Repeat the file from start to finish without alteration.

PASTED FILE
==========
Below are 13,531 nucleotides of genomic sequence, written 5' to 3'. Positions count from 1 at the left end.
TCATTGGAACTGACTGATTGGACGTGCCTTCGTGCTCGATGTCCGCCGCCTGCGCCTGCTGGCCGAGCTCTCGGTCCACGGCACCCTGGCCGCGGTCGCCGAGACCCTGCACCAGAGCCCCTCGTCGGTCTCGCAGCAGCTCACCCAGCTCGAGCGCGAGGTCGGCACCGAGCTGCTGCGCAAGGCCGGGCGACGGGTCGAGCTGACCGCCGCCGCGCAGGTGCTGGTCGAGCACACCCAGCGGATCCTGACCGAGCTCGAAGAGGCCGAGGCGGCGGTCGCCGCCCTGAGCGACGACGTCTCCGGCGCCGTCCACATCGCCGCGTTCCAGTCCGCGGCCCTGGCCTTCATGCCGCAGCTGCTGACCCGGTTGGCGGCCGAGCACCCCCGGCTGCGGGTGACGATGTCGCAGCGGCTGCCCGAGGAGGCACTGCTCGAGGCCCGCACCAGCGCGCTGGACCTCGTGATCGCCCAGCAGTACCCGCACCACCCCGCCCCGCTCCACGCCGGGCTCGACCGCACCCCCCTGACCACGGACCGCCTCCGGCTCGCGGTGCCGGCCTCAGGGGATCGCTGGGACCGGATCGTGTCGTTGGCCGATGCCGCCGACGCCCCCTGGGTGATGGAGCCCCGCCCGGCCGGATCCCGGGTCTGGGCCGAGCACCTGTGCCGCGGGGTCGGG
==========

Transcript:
Below are 13,531 nucleotides of genomic sequence, written 5' to 3'. Positions count from 1 at the left end.
TCATTGGAACTGACTGATTGGACGTGCCTTCGTGCTCGATGTCCGCCGCCTGCGCCTGCTGGCCGAGCTCTCGGTCCACGGCACCCTGGCCGCGGTCGCCGAGACCCTGCACCAGAGCCCCTCGTCGGTCTCGCAGCAGCTCACCCAGCTCGAGCGCGAGGTCGGCACCGAGCTGCTGCGCAAGGCCGGGCGACGGGTCGAGCTGACCGCCGCCGCGCAGGTGCTGGTCGAGCACACCCAGCGGATCCTGACCGAGCTCGAAGAGGCCGAGGCGGCGGTCGCCGCCCTGAGCGACGACGTCTCCGGCGCCGTCCACATCGCCGCGTTCCAGTCCGCGGCCCTGGCCTTCATGCCGCAGCTGCTGACCCGGTTGGCGGCCGAGCACCCCCGGCTGCGGGTGACGATGTCGCAGCGGCTGCCCGAGGAGGCACTGCTCGAGGCCCGCACCAGCGCGCTGGACCTCGTGATCGCCCAGCAGTACCCGCACCACCCCGCCCCGCTCCACGCCGGGCTCGACCGCACCCCCCTGACCACGGACCGCCTCCGGCTCGCGGTGCCGGCCTCAGGGGATCGCTGGGACCGGATCGTGTCGTTGGCCGATGCCGCCGACGCCCCCTGGGTGATGGAGCCCCGCCCGGCCGGATCCCGGGTCTGGGCCGAGCACCTGTGCCGCGGGGTCGGG